Autism is one of the most common developmental disabilities that afflict individuals of all ethnic and socioeconomic backgrounds. In 2020, the CDC reported that in the U.S. approximately 1 in 54 children are diagnosed with autism.
A new study highlights that Bryostatin may help normalize autistic spectrum disorders by regenerating synapses in other degenerative brain conditions that lead to autism.
Synaptogenix, Inc. formerly Neurotrope Bioscience, Inc., announced a new report in collaboration with the Fragile X Foundation and UK scientists published by “Scientific Reports,” an online peer-reviewed open access scientific journal through Nature.com, titled “Chronic Bryostatin-1 rescues autistic and cognitive phenotypes in the fragile X mice.”
Fragile X syndrome is a rare genetic condition affecting the X-chromosome that causes intellectual disability and cognitive impairment. There are fewer than 200,000 Fragile X syndrome cases per year in the US.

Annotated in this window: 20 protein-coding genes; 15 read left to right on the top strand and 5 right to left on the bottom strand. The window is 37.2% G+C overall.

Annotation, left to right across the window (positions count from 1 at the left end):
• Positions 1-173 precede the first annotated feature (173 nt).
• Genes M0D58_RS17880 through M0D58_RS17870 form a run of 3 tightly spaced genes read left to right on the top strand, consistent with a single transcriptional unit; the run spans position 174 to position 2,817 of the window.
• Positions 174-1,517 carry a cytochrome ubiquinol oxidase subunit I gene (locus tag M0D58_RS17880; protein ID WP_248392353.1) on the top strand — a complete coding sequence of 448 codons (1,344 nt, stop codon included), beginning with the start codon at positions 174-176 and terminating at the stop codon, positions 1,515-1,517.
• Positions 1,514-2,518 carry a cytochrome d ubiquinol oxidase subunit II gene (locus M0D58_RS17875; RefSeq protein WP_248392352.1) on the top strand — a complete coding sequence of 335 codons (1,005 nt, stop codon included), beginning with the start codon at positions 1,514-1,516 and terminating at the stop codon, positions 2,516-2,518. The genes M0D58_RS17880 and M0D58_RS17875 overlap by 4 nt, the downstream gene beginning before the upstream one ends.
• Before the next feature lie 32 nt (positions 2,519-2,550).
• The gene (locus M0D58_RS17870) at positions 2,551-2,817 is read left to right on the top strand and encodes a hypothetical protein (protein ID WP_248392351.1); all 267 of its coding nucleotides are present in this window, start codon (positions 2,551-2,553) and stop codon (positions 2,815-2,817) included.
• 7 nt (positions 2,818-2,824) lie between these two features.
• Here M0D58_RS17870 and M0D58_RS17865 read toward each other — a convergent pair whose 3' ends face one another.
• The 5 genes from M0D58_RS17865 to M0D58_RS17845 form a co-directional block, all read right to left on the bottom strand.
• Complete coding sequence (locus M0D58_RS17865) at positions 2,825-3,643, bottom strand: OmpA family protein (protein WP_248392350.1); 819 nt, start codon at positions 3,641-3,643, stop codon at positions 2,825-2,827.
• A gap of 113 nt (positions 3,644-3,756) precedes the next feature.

Synaptogenix, Inc is a clinical-stage biopharmaceutical company that has Bryostatin-1 approved as an Orphan Drug status for Fragile X syndrome by the U.S. Food and Drug Administration. Bryostatin-1 has already undergone testing in a large safety data base of more than 1,500 people in cancer studies that will further inform clinical trial designs.
While this study is still in the early stages, Bryostatin has already shown regenerative potential during the past two decades in pre-clinical models of Alzheimer’s disease (AD), stroke, Traumatic Brain Injury, Parkinson’s disease, and Multiple Sclerosis. Synaptogenix plans to explore how Bryostatin may treat autism, and move forward on their current Phase 2 studies with Alzheimer’s disease patients